"Brooklyn," the enchanting coming-of-age Oscar contender starring Saoirse Ronan and directed by John Crowley, is really two movies in one, traversing Ireland and New York in 1951, as Ronan's Eilis blossoms into a beautiful, independent woman.
We stay with Eilis' POV throughout: tightly-wound during initial scenes in Ireland, then opening up in New York for a new beginning, where she works in an upscale department store, studies to be an accountant and falls in love with Emory Cohen's Tony.
"John knew that world in Ireland—it was his parents' generation—and it was a great education for me," recalled production designer Francois Seguin, who's French Canadian and Italian. "It was very organic. We found houses in Ireland and Montreal [the interior design was actually from the mid-'20s because people didn't redecorate until the '60s], but the one we invested more in the changing structure was for the department store. And it was technically complicated because we had four seasons over two years, and we all shot that in three days. We put all the dressing on carts and moved it around, changing the set."
For the dinner scene with Tony's family in Brooklyn, Seguin changed it from the kitchen to the dining room because they didn't have the budget to make a period kitchen. They shot three days of exteriors in Brooklyn, which was very inconvenient for residents, and two days at Coney Island, but primarily Montreal doubled for Brooklyn for daytime exteriors.
Eilis' wardrobe, of course, provided a striking contrast and the color palette grew organically out of that. "Postwar Ireland was all about limitations and practicality, with knits that aren’t flashy and flat shoes vs. young American women swooning over movie stars," suggested costume designer Odile Dicks-Mireaux. "I honed in on a very young Grace Kelly. I found pieces in Montreal, including a yellow dress and a burnt orange/apricot suit. I had no idea if they would suit her, but then Saoirse tried them on and it was a perfect fit."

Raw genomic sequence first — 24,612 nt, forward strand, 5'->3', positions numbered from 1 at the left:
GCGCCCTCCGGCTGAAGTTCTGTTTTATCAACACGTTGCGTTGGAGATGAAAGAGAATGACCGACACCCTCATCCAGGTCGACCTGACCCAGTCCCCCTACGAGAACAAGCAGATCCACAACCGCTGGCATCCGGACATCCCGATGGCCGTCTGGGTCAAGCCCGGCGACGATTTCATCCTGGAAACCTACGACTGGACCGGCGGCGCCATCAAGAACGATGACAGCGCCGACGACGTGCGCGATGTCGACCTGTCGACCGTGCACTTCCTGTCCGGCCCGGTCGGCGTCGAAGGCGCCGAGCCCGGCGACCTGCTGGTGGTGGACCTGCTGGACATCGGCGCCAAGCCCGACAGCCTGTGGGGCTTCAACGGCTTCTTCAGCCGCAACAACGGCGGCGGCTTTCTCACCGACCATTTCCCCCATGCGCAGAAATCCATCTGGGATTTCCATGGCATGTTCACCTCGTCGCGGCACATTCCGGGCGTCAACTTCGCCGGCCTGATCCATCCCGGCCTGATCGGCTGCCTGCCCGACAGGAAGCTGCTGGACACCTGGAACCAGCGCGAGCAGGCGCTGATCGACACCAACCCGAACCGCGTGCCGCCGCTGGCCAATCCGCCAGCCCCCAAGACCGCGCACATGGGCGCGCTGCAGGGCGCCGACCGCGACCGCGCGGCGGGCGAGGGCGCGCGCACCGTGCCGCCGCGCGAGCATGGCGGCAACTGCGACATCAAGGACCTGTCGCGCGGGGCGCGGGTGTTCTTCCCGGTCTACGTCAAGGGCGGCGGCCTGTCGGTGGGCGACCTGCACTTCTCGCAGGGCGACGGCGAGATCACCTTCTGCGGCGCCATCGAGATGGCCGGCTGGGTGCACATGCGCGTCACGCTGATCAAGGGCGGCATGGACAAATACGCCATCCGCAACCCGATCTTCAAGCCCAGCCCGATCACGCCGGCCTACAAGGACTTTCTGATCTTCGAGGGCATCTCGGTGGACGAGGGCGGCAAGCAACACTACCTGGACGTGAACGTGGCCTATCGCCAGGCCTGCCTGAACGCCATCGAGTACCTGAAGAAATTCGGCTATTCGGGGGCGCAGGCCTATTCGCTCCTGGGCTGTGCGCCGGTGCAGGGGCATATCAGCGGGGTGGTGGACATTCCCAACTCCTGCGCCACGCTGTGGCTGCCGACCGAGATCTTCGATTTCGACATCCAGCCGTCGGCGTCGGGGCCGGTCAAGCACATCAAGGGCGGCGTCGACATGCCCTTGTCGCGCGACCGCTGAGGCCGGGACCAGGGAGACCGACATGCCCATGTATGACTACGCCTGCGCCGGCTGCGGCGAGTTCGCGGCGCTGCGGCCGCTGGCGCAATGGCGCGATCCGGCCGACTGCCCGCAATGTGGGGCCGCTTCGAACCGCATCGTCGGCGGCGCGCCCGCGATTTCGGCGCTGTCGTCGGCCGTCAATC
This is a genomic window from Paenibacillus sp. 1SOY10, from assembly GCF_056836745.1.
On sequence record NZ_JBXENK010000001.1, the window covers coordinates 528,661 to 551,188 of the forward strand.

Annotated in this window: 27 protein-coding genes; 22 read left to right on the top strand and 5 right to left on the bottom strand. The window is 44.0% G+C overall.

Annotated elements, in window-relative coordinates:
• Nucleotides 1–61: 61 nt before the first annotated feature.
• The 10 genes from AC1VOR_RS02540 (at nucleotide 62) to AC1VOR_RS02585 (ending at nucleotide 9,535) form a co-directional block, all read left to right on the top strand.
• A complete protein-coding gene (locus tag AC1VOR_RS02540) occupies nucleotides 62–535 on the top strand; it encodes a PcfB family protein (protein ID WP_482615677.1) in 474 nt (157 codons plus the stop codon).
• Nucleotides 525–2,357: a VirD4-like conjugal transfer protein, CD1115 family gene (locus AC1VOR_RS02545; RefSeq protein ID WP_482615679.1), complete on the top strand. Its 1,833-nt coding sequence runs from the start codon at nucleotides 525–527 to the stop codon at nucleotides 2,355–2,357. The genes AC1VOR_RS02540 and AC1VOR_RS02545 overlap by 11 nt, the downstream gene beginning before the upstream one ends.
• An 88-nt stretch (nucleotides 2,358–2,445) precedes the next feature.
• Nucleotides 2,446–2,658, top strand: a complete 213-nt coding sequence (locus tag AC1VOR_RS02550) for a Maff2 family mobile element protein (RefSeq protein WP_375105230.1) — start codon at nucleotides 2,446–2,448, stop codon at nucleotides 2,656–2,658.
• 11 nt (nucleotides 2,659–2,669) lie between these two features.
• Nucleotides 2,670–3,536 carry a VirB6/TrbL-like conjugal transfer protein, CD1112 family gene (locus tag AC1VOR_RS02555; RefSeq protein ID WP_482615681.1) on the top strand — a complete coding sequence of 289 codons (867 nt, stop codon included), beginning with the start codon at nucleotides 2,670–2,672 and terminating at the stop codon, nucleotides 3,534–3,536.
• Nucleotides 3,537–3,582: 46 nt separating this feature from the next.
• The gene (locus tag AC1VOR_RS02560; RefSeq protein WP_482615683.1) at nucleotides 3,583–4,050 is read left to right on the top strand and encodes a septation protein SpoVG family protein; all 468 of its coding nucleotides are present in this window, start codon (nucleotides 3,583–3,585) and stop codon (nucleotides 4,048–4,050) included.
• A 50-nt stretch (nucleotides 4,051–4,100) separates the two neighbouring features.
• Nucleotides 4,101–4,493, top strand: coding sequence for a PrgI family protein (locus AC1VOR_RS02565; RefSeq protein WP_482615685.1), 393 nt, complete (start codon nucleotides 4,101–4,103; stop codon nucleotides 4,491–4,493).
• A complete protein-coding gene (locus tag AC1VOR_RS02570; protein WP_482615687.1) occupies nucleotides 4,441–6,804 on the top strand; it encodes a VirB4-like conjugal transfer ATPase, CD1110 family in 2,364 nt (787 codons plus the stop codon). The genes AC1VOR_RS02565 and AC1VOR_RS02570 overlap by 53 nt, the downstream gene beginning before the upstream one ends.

Cinematographer Yves Belanger ("Wild," "Dallas Buyers Club") devised three looks with the Alexa and an assortment of lenses: Ireland had muted greens, gray tones and high contrast with the aid of older Zeiss lenses; New York was more magical with modern lights, diffusion and Master Primes. Then, when Eilis briefly returns to Ireland, there's a decided overlap. "I kept the diffusion because she doesn't see Ireland the same way," Belanger said.
However, dinner scenes at the boarding house and with Tony's family were shot quickly with two hand-held cameras and lit with one large light coming from the ceiling above the practical light. "In 'The Godfather,' you used top light to make the people look older, but I made it cosmetic where it doesn't make them look older," he clarified.
"It was great to follow her journey and to shoot it with filtration and playing with color temperature just like the good old days," Belanger concluded.